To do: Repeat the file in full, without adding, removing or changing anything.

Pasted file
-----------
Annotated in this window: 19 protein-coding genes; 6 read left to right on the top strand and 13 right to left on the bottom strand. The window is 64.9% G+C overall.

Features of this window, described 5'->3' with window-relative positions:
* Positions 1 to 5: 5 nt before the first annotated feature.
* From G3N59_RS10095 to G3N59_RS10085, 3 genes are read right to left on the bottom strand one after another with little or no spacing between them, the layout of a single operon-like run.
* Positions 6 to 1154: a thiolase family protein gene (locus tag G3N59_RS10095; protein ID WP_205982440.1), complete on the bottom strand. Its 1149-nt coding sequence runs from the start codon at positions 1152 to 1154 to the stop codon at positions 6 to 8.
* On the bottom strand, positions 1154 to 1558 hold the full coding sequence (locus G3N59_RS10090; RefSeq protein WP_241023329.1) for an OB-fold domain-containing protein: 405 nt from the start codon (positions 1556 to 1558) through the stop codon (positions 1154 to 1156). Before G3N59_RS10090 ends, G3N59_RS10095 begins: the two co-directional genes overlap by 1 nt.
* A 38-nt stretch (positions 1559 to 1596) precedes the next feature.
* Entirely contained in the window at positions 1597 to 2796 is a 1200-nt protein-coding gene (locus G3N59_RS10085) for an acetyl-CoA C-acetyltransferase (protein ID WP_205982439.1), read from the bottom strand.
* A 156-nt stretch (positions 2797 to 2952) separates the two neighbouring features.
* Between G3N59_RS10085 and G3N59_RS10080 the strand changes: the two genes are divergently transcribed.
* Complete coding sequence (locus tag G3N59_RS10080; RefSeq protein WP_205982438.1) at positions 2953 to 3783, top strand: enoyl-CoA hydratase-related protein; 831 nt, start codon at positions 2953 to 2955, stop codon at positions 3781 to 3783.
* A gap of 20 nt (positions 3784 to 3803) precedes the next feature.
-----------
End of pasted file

Annotated in this window: 19 protein-coding genes; 6 read left to right on the top strand and 13 right to left on the bottom strand. The window is 64.9% G+C overall.

Features of this window, described 5'->3' with window-relative positions:
* Positions 1 to 5: 5 nt before the first annotated feature.
* From G3N59_RS10095 to G3N59_RS10085, 3 genes are read right to left on the bottom strand one after another with little or no spacing between them, the layout of a single operon-like run.
* Positions 6 to 1154: a thiolase family protein gene (locus tag G3N59_RS10095; protein ID WP_205982440.1), complete on the bottom strand. Its 1149-nt coding sequence runs from the start codon at positions 1152 to 1154 to the stop codon at positions 6 to 8.
* On the bottom strand, positions 1154 to 1558 hold the full coding sequence (locus G3N59_RS10090; RefSeq protein WP_241023329.1) for an OB-fold domain-containing protein: 405 nt from the start codon (positions 1556 to 1558) through the stop codon (positions 1154 to 1156). Before G3N59_RS10090 ends, G3N59_RS10095 begins: the two co-directional genes overlap by 1 nt.
* A 38-nt stretch (positions 1559 to 1596) precedes the next feature.
* Entirely contained in the window at positions 1597 to 2796 is a 1200-nt protein-coding gene (locus G3N59_RS10085) for an acetyl-CoA C-acetyltransferase (protein ID WP_205982439.1), read from the bottom strand.
* A 156-nt stretch (positions 2797 to 2952) separates the two neighbouring features.
* Between G3N59_RS10085 and G3N59_RS10080 the strand changes: the two genes are divergently transcribed.
* Complete coding sequence (locus tag G3N59_RS10080; RefSeq protein WP_205982438.1) at positions 2953 to 3783, top strand: enoyl-CoA hydratase-related protein; 831 nt, start codon at positions 2953 to 2955, stop codon at positions 3781 to 3783.
* A gap of 20 nt (positions 3784 to 3803) precedes the next feature.